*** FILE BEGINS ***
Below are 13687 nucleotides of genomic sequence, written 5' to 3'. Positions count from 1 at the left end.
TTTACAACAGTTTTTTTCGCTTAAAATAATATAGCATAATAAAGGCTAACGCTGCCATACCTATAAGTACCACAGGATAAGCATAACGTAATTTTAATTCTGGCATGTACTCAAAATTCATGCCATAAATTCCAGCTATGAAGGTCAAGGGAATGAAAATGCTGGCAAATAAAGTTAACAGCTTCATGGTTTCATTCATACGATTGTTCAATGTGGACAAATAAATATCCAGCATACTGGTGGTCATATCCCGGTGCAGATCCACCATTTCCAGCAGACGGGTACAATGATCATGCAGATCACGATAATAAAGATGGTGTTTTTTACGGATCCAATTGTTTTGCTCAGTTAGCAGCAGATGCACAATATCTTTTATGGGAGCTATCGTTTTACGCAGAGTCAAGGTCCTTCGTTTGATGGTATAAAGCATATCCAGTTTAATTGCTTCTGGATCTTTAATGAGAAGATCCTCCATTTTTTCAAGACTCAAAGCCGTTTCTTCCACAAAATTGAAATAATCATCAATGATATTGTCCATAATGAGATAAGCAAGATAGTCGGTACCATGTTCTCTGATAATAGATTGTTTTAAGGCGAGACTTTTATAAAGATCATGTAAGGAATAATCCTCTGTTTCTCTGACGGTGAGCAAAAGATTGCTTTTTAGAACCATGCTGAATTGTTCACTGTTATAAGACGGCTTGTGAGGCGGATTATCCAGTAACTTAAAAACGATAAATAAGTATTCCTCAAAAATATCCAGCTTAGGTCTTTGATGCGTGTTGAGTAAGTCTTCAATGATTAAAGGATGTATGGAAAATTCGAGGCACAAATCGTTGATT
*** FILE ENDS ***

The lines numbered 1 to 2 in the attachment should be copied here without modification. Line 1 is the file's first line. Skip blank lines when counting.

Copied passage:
Below are 13687 nucleotides of genomic sequence, written 5' to 3'. Positions count from 1 at the left end.
TTTACAACAGTTTTTTTCGCTTAAAATAATATAGCATAATAAAGGCTAACGCTGCCATACCTATAAGTACCACAGGATAAGCATAACGTAATTTTAATTCTGGCATGTACTCAAAATTCATGCCATAAATTCCAGCTATGAAGGTCAAGGGAATGAAAATGCTGGCAAATAAAGTTAACAGCTTCATGGTTTCATTCATACGATTGTTCAATGTGGACAAATAAATATCCAGCATACTGGTGGTCATATCCCGGTGCAGATCCACCATTTCCAGCAGACGGGTACAATGATCATGCAGATCACGATAATAAAGATGGTGTTTTTTACGGATCCAATTGTTTTGCTCAGTTAGCAGCAGATGCACAATATCTTTTATGGGAGCTATCGTTTTACGCAGAGTCAAGGTCCTTCGTTTGATGGTATAAAGCATATCCAGTTTAATTGCTTCTGGATCTTTAATGAGAAGATCCTCCATTTTTTCAAGACTCAAAGCCGTTTCTTCCACAAAATTGAAATAATCATCAATGATATTGTCCATAATGAGATAAGCAAGATAGTCGGTACCATGTTCTCTGATAATAGATTGTTTTAAGGCGAGACTTTTATAAAGATCATGTAAGGAATAATCCTCTGTTTCTCTGACGGTGAGCAAAAGATTGCTTTTTAGAACCATGCTGAATTGTTCACTGTTATAAGACGGCTTGTGAGGCGGATTATCCAGTAACTTAAAAACGATAAATAAGTATTCCTCAAAAATATCCAGCTTAGGTCTTTGATGCGTGTTGAGTAAGTCTTCAATGATTAAAGGATGTATGGAAAATTCGAGGCACAAATCGTTGATT